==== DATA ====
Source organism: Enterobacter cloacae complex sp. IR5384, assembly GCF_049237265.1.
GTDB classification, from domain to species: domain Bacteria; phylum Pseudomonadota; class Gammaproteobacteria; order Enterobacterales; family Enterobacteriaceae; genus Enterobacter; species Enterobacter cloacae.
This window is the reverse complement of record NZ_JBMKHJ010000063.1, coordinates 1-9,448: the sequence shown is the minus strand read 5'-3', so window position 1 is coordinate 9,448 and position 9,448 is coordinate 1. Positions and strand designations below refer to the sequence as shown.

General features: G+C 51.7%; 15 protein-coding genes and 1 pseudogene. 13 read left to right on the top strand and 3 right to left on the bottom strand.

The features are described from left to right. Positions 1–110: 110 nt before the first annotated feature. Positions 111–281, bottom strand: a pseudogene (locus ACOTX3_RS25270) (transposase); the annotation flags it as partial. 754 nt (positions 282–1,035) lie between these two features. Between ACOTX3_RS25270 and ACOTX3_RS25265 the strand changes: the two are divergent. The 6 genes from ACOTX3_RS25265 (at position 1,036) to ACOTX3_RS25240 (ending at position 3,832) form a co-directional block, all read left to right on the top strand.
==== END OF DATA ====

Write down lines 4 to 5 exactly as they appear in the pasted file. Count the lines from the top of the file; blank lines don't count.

General features: G+C 51.7%; 15 protein-coding genes and 1 pseudogene. 13 read left to right on the top strand and 3 right to left on the bottom strand.

The features are described from left to right. Positions 1–110: 110 nt before the first annotated feature. Positions 111–281, bottom strand: a pseudogene (locus ACOTX3_RS25270) (transposase); the annotation flags it as partial. 754 nt (positions 282–1,035) lie between these two features. Between ACOTX3_RS25270 and ACOTX3_RS25265 the strand changes: the two are divergent. The 6 genes from ACOTX3_RS25265 (at position 1,036) to ACOTX3_RS25240 (ending at position 3,832) form a co-directional block, all read left to right on the top strand.